Monday, November 25, 2013

Are Hipsters & Foodies Abandoning Chickens

A few months ago, we published an newspaper article to our Facebook page that described how chickens are now showing up at animal shelters. 


One of many articles addressing abandonment of urban chickens

In the intervening number of weeks, we've seen this same topic covered in a variety of publications. The headline for these various articles tends to point the blame at "Hipsters" and "Foodies" who abandon their chickens once they stop laying eggs, or who discover the amount of work involved in their upkeep. The "Hipster" and "Foodie" headlines originate from a statement made by Mary Britton Clouse, who runs a chicken rescue operation. Here's the quote:

"It's the stupid foodies. We're just sick to death of it....People don't know what their doing."

Ms. Clouse rescues animals in the Minneapolis area and also maintains a web site that educates potential chicken owners. She points out some inconvenient truths about the poultry industry which everyone needs to consider. 

We're glad to see the media cover this issue, however, we think it's unfortunate that the focus of attention is on "hipsters" because its portrays the problem as one caused by a group of callous trendies. We believe the problem is more nuanced and wide-spread.

While we don't have any data on this, we believe that people bring their chickens to shelters because they mistakenly think they acting humanely. When a chickens' egg production begins to decline, the owner is faced with a dilemma; If they want to have a steady supply of eggs and have limited coop space, they need to either "cull" the flock, or find some other way to make room for new birds. Under such circumstances, owners may feel the most humane solution is to offer their chickens up for adoption without really understanding how difficult it will be to find homes for these birds. 
My future is in your hands.

If this is the case, then the problem is not isolated to a group of "foodies" or "hipsters," (read: selfish snobs). Rather, it is, and will continue to be, a more persistent and widespread problem. In our opinion, a solution will require better education of prospective owners.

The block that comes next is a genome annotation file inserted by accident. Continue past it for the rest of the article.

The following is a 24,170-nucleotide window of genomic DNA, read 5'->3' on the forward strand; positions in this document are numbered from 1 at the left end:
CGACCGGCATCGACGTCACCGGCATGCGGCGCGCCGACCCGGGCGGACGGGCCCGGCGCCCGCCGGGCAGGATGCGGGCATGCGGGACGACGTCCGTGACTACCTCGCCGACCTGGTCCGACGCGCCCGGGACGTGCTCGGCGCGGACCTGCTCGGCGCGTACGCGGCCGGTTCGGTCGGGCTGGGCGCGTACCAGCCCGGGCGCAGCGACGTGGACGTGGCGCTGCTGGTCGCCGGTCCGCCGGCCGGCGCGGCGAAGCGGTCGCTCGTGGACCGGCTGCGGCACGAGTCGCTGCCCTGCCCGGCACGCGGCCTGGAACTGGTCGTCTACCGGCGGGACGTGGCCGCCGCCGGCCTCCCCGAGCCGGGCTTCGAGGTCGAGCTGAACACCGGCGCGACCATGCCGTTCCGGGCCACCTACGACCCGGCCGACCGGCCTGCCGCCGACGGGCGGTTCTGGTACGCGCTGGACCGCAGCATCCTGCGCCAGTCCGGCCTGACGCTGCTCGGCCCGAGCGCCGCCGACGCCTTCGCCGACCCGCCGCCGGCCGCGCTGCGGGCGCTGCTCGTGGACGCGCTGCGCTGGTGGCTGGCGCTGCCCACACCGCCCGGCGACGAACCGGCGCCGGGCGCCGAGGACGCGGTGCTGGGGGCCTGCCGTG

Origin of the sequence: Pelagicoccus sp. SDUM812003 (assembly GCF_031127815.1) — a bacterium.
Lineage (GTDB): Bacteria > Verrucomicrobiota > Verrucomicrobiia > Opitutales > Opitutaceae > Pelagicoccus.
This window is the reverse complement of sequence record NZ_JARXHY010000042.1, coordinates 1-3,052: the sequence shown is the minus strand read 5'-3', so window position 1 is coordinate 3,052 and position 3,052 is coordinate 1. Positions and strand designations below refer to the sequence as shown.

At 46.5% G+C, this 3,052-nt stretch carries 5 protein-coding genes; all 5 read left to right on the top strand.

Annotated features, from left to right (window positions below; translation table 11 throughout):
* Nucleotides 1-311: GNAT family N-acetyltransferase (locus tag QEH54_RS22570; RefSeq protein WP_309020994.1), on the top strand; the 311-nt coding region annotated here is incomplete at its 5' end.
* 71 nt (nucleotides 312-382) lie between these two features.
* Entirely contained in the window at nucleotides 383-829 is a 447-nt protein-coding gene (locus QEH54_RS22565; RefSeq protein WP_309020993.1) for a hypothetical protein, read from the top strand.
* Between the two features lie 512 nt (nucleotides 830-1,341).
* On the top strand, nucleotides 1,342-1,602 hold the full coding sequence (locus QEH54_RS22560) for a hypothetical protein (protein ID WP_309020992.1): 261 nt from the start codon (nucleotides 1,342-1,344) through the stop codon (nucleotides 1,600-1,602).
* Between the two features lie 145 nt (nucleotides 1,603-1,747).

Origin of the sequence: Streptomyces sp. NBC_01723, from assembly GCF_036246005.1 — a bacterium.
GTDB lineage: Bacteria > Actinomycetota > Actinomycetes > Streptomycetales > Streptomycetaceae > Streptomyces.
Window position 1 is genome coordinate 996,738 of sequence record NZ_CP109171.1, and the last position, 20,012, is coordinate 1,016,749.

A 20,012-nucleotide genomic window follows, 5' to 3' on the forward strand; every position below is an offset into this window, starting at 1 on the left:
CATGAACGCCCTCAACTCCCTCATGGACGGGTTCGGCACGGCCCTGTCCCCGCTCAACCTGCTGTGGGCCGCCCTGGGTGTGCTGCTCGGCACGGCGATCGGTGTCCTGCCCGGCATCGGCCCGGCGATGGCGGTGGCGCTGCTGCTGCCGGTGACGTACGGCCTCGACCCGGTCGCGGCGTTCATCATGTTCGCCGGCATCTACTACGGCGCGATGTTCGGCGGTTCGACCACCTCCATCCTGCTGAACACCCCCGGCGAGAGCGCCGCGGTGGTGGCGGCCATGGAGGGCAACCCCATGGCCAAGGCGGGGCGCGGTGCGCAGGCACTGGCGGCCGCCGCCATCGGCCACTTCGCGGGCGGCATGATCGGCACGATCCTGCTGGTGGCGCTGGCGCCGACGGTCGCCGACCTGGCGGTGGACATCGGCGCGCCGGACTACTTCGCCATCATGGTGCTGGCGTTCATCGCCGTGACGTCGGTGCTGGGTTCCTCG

Our strategy for maintaining a sustainable flock is to recognize and accommodate the decline in egg production and not to cull the flock. Initially, we built a larger coop and purchased fewer chickens. We then add new chickens to the flock every few years. The flock size grew over time but stabilized when some chickens died of natural causes. As a result, the size of our flock now stays about the same and we get enough eggs for our family's needs.  We feed and care for our birds for as long as they live and worry about whether they are laying much or not. This flock management strategy doesn't produce the cheapest eggs, but our goal isn't to produce the cheapest eggs.  This strategy may not work for all owners. The point is, that owners need to have a strategy; dropping them off at a shelter isn't the right approach.


Depending on your flock management strategy, this coop may be way too small.

To help educate folks on this subject, we are going to write a publish a checklist for perspective owners to help them make better personal decisions.

If you have thought on what should be on this checklist, please post a comment.


Posting sponsored by ChickenWaterer.com, makers of the BriteTap Poultry Waterer. The BriteTap chicken waterer shields water from dirt and poop. The water stays clean and there are no messy pans for you to wash out. 





3 comments:

  1. Good article -- I'm amazed no one has commented yet. I noticed the photo of the tiny coop and your comment about coop size. This is a "hobby-horse" of mine. So many places -- Costco, Williams-Sonoma, PetSmart, etc. -- sell very tiny coops that are completely impractical. The small foot print of these coops is attractive to buyers who probably envision a bounty of eggs. As an experienced chicken keeper, I am often asked by friends and acquaintances for advice on chickens. Many are astonished at the size of both my house and run. Especially since I have a small flock of bantams. It's like keeping any other animals. The more room they have the less work they are.

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    1. Thanks for your comments. I agree, more room means less trouble.

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  2. My flock management has evolved the same way yours has. I used to cull hens many years ago by butchering them. Now I see that as too harsh, and all my hens live out their natural lives. Like you I add two or three chicks when egg production is too low, so I keep a larger flock than I had when culling. Now I'm truly showing my gratitude to my hens by giving them dignified natural lives.

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